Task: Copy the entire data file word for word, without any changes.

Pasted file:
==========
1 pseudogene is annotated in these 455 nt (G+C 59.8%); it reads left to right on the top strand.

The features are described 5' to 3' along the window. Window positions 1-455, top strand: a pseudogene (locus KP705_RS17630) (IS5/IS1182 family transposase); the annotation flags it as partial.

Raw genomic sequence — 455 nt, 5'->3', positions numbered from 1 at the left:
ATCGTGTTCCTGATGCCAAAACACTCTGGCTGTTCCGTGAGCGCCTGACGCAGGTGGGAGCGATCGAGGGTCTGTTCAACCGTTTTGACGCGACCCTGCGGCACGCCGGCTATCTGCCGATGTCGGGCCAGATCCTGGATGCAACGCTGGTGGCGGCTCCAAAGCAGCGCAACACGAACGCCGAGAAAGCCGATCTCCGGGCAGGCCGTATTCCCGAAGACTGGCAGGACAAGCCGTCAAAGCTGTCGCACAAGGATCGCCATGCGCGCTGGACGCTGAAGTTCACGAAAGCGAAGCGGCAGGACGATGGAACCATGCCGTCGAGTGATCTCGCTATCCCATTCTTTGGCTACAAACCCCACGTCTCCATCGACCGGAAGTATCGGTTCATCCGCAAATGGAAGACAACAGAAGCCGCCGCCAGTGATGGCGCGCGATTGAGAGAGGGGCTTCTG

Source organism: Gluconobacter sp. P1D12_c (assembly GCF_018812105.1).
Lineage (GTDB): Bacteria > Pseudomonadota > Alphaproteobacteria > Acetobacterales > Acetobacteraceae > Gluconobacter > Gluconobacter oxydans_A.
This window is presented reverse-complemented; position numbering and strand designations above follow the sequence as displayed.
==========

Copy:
1 pseudogene is annotated in these 455 nt (G+C 59.8%); it reads left to right on the top strand.

The features are described 5' to 3' along the window. Window positions 1-455, top strand: a pseudogene (locus KP705_RS17630) (IS5/IS1182 family transposase); the annotation flags it as partial.

Raw genomic sequence — 455 nt, 5'->3', positions numbered from 1 at the left:
ATCGTGTTCCTGATGCCAAAACACTCTGGCTGTTCCGTGAGCGCCTGACGCAGGTGGGAGCGATCGAGGGTCTGTTCAACCGTTTTGACGCGACCCTGCGGCACGCCGGCTATCTGCCGATGTCGGGCCAGATCCTGGATGCAACGCTGGTGGCGGCTCCAAAGCAGCGCAACACGAACGCCGAGAAAGCCGATCTCCGGGCAGGCCGTATTCCCGAAGACTGGCAGGACAAGCCGTCAAAGCTGTCGCACAAGGATCGCCATGCGCGCTGGACGCTGAAGTTCACGAAAGCGAAGCGGCAGGACGATGGAACCATGCCGTCGAGTGATCTCGCTATCCCATTCTTTGGCTACAAACCCCACGTCTCCATCGACCGGAAGTATCGGTTCATCCGCAAATGGAAGACAACAGAAGCCGCCGCCAGTGATGGCGCGCGATTGAGAGAGGGGCTTCTG

Source organism: Gluconobacter sp. P1D12_c (assembly GCF_018812105.1).
Lineage (GTDB): Bacteria > Pseudomonadota > Alphaproteobacteria > Acetobacterales > Acetobacteraceae > Gluconobacter > Gluconobacter oxydans_A.
This window is presented reverse-complemented; position numbering and strand designations above follow the sequence as displayed.